Jitske: Well, I already mentioned the grant I received to do research in Madrid. Although I still need to figure out the details of my research, I will certainly be working on medieval noblewomen, including some Castilian queens. Leonor of Castile was the sister of Duchess Matilda, the woman who inspired my research on medieval women. This research also included twelfth-century coins on which women were depicted. I think that we can learn more about the way coins and seals were used and how they functioned in medieval society by including women. Also, a study of these objects’ iconography and legends can inform us about women’s positions, their dynastic policies and family ties.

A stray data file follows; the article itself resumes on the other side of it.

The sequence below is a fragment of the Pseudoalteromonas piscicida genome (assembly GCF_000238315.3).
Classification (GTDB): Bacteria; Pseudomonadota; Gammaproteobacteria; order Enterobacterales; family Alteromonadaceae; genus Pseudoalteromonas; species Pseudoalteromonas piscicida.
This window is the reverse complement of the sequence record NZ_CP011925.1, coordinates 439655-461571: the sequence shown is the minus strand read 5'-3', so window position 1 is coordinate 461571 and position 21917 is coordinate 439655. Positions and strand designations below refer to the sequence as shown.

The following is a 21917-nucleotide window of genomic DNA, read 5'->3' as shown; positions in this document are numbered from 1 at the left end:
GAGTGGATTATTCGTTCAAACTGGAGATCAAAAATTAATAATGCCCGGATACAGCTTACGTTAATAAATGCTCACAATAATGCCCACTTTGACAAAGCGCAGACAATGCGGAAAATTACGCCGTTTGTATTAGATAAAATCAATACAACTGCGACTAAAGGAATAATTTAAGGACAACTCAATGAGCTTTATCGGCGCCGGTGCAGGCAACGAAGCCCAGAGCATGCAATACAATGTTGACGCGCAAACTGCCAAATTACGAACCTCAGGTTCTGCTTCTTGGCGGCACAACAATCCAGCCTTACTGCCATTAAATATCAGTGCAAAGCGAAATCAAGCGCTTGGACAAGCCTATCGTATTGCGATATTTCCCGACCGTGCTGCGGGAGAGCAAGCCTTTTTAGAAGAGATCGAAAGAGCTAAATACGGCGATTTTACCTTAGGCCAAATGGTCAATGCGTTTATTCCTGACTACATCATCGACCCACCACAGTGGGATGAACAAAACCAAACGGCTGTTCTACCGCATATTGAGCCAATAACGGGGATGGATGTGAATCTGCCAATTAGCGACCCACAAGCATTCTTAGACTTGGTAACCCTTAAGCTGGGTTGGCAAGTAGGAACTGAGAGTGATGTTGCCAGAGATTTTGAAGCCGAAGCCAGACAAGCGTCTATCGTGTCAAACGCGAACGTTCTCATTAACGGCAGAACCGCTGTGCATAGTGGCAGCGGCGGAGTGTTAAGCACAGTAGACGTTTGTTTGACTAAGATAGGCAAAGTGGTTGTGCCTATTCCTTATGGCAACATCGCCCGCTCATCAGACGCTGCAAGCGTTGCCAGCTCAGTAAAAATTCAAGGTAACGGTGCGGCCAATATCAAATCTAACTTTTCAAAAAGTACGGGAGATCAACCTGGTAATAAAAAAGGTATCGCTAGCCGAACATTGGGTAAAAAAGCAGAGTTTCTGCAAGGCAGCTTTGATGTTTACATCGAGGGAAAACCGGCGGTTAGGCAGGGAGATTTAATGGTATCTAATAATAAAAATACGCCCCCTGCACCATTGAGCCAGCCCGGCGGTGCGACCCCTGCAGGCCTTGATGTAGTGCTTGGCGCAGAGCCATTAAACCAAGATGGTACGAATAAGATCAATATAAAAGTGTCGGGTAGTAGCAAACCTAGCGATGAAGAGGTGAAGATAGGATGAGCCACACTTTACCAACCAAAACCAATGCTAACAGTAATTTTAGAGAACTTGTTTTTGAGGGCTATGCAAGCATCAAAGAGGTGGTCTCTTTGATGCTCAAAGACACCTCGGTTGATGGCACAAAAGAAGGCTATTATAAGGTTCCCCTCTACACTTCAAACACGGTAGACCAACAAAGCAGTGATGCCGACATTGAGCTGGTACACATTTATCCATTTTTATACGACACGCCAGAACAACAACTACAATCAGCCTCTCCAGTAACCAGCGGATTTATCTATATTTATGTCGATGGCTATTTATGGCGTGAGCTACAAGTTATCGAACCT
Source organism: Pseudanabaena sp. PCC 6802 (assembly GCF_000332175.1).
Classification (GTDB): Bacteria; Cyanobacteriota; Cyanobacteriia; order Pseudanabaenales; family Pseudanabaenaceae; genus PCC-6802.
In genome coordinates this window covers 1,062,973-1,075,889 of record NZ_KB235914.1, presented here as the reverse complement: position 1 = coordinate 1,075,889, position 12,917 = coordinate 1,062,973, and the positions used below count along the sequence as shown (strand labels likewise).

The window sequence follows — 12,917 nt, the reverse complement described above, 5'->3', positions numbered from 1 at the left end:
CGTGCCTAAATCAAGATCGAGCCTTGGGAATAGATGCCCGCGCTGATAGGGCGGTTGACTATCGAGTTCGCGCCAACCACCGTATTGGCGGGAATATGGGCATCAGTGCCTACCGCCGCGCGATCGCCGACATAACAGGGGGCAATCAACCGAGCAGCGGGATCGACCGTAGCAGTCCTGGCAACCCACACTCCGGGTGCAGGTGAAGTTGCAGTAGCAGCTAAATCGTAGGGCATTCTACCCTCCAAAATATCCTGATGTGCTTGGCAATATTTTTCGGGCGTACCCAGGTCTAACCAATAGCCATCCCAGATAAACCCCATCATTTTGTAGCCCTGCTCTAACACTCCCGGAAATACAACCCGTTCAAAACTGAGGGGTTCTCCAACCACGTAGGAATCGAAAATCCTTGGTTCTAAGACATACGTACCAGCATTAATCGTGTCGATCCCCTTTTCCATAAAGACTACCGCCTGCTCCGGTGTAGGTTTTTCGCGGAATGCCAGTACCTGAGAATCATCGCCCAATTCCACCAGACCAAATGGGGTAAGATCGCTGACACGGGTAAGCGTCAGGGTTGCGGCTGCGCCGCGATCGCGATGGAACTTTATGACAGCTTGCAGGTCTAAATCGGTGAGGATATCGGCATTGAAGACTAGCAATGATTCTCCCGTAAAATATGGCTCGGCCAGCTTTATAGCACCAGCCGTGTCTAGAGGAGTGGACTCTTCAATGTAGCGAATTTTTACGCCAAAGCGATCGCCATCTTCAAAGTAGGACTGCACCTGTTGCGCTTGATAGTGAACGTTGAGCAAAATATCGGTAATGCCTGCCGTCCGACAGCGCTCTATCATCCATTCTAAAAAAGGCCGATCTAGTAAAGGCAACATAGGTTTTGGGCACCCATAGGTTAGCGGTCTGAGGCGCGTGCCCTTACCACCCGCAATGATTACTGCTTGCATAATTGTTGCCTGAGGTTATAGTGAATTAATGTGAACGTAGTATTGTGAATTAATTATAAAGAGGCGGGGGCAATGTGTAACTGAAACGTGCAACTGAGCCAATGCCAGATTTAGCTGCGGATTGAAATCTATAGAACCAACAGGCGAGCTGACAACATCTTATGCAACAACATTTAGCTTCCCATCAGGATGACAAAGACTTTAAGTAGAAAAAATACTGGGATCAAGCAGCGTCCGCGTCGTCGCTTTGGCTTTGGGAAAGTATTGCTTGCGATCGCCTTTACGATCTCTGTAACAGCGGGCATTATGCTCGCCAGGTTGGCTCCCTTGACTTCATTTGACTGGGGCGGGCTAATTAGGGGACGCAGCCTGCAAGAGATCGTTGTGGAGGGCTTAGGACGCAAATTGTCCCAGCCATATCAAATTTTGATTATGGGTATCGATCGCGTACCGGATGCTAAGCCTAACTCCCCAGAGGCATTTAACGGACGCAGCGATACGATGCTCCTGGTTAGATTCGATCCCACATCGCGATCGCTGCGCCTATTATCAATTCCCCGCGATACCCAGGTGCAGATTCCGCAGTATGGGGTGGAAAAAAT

Cathleen: I certainly agree with you on that; numismatics is a bit underrated in Royal Studies, although coins and seals are such interesting and widespread sources of representation.

Finally as a last question: is there anything you like to add for authors dealing with copyeditors?

Jitske: Of course I hope authors keep sending us their material. But please check the stylesheet, which you can find online, as thoroughly as possible in order to avoid unnecessary inconsistencies. It’s also a good idea to read through some older reviews and articles to see what the RSJ style looks like.

Cathleen: Thank you so much for doing this interview!